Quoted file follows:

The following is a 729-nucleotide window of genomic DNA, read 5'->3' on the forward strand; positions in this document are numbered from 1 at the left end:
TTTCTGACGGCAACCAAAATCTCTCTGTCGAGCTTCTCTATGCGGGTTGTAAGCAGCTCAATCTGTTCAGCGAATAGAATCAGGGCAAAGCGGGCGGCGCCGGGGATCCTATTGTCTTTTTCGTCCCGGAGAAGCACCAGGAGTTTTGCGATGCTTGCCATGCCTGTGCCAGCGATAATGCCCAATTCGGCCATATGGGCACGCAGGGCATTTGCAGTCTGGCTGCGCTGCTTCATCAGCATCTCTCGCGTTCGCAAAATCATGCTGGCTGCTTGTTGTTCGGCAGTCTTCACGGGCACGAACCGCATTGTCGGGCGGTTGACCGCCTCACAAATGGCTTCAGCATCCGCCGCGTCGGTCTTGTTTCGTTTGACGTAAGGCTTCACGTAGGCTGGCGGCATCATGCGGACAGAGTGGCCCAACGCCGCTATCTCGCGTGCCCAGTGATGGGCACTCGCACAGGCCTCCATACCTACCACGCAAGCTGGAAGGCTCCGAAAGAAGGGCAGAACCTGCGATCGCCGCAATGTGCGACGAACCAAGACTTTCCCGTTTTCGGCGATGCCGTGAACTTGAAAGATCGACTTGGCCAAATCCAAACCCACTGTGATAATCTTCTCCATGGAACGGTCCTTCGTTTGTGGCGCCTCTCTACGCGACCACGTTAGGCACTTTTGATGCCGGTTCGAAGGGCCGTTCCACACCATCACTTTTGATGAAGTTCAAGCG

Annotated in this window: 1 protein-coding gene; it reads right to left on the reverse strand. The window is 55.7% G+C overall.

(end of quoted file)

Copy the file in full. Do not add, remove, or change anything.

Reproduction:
The following is a 729-nucleotide window of genomic DNA, read 5'->3' on the forward strand; positions in this document are numbered from 1 at the left end:
TTTCTGACGGCAACCAAAATCTCTCTGTCGAGCTTCTCTATGCGGGTTGTAAGCAGCTCAATCTGTTCAGCGAATAGAATCAGGGCAAAGCGGGCGGCGCCGGGGATCCTATTGTCTTTTTCGTCCCGGAGAAGCACCAGGAGTTTTGCGATGCTTGCCATGCCTGTGCCAGCGATAATGCCCAATTCGGCCATATGGGCACGCAGGGCATTTGCAGTCTGGCTGCGCTGCTTCATCAGCATCTCTCGCGTTCGCAAAATCATGCTGGCTGCTTGTTGTTCGGCAGTCTTCACGGGCACGAACCGCATTGTCGGGCGGTTGACCGCCTCACAAATGGCTTCAGCATCCGCCGCGTCGGTCTTGTTTCGTTTGACGTAAGGCTTCACGTAGGCTGGCGGCATCATGCGGACAGAGTGGCCCAACGCCGCTATCTCGCGTGCCCAGTGATGGGCACTCGCACAGGCCTCCATACCTACCACGCAAGCTGGAAGGCTCCGAAAGAAGGGCAGAACCTGCGATCGCCGCAATGTGCGACGAACCAAGACTTTCCCGTTTTCGGCGATGCCGTGAACTTGAAAGATCGACTTGGCCAAATCCAAACCCACTGTGATAATCTTCTCCATGGAACGGTCCTTCGTTTGTGGCGCCTCTCTACGCGACCACGTTAGGCACTTTTGATGCCGGTTCGAAGGGCCGTTCCACACCATCACTTTTGATGAAGTTCAAGCG

Annotated in this window: 1 protein-coding gene; it reads right to left on the reverse strand. The window is 55.7% G+C overall.